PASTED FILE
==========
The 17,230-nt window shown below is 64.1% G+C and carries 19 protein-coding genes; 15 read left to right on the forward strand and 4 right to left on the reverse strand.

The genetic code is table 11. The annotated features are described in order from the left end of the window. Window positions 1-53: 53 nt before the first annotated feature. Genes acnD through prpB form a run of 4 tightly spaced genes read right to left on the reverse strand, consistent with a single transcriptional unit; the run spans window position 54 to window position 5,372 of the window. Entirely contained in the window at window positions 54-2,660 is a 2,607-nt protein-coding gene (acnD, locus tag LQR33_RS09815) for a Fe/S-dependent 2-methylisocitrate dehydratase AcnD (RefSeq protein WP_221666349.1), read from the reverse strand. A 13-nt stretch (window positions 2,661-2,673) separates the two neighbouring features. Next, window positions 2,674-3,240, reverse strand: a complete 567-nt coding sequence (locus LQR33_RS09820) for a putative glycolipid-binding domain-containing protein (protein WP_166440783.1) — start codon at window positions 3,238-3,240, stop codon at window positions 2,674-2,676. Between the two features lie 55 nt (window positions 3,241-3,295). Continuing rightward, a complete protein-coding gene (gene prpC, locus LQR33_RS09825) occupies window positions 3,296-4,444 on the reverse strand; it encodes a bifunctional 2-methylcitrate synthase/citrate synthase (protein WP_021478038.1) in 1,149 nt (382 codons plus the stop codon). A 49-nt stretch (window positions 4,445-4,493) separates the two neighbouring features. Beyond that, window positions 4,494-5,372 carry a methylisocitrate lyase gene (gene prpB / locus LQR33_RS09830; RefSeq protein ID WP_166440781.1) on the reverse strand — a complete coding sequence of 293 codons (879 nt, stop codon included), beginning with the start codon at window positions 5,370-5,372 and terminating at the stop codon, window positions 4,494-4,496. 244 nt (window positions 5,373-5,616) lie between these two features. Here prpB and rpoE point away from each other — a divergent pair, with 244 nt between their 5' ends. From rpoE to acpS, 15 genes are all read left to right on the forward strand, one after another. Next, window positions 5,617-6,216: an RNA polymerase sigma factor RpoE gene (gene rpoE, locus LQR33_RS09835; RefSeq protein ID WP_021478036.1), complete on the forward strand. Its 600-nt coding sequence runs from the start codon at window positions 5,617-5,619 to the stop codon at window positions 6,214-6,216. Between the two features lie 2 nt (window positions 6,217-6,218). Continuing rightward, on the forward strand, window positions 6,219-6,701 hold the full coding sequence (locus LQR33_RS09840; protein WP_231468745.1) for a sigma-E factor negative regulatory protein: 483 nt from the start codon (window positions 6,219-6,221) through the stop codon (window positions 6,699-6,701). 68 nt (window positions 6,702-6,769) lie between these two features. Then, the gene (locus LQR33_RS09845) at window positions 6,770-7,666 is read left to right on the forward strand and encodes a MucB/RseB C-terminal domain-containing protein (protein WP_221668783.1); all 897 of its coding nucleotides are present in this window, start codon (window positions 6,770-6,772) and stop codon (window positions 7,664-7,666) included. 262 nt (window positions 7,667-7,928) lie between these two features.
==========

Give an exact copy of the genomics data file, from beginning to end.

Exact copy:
The 17,230-nt window shown below is 64.1% G+C and carries 19 protein-coding genes; 15 read left to right on the forward strand and 4 right to left on the reverse strand.

The genetic code is table 11. The annotated features are described in order from the left end of the window. Window positions 1-53: 53 nt before the first annotated feature. Genes acnD through prpB form a run of 4 tightly spaced genes read right to left on the reverse strand, consistent with a single transcriptional unit; the run spans window position 54 to window position 5,372 of the window. Entirely contained in the window at window positions 54-2,660 is a 2,607-nt protein-coding gene (acnD, locus tag LQR33_RS09815) for a Fe/S-dependent 2-methylisocitrate dehydratase AcnD (RefSeq protein WP_221666349.1), read from the reverse strand. A 13-nt stretch (window positions 2,661-2,673) separates the two neighbouring features. Next, window positions 2,674-3,240, reverse strand: a complete 567-nt coding sequence (locus LQR33_RS09820) for a putative glycolipid-binding domain-containing protein (protein WP_166440783.1) — start codon at window positions 3,238-3,240, stop codon at window positions 2,674-2,676. Between the two features lie 55 nt (window positions 3,241-3,295). Continuing rightward, a complete protein-coding gene (gene prpC, locus LQR33_RS09825) occupies window positions 3,296-4,444 on the reverse strand; it encodes a bifunctional 2-methylcitrate synthase/citrate synthase (protein WP_021478038.1) in 1,149 nt (382 codons plus the stop codon). A 49-nt stretch (window positions 4,445-4,493) separates the two neighbouring features. Beyond that, window positions 4,494-5,372 carry a methylisocitrate lyase gene (gene prpB / locus LQR33_RS09830; RefSeq protein ID WP_166440781.1) on the reverse strand — a complete coding sequence of 293 codons (879 nt, stop codon included), beginning with the start codon at window positions 5,370-5,372 and terminating at the stop codon, window positions 4,494-4,496. 244 nt (window positions 5,373-5,616) lie between these two features. Here prpB and rpoE point away from each other — a divergent pair, with 244 nt between their 5' ends. From rpoE to acpS, 15 genes are all read left to right on the forward strand, one after another. Next, window positions 5,617-6,216: an RNA polymerase sigma factor RpoE gene (gene rpoE, locus LQR33_RS09835; RefSeq protein ID WP_021478036.1), complete on the forward strand. Its 600-nt coding sequence runs from the start codon at window positions 5,617-5,619 to the stop codon at window positions 6,214-6,216. Between the two features lie 2 nt (window positions 6,217-6,218). Continuing rightward, on the forward strand, window positions 6,219-6,701 hold the full coding sequence (locus LQR33_RS09840; protein WP_231468745.1) for a sigma-E factor negative regulatory protein: 483 nt from the start codon (window positions 6,219-6,221) through the stop codon (window positions 6,699-6,701). 68 nt (window positions 6,702-6,769) lie between these two features. Then, the gene (locus LQR33_RS09845) at window positions 6,770-7,666 is read left to right on the forward strand and encodes a MucB/RseB C-terminal domain-containing protein (protein WP_221668783.1); all 897 of its coding nucleotides are present in this window, start codon (window positions 6,770-6,772) and stop codon (window positions 7,664-7,666) included. 262 nt (window positions 7,667-7,928) lie between these two features.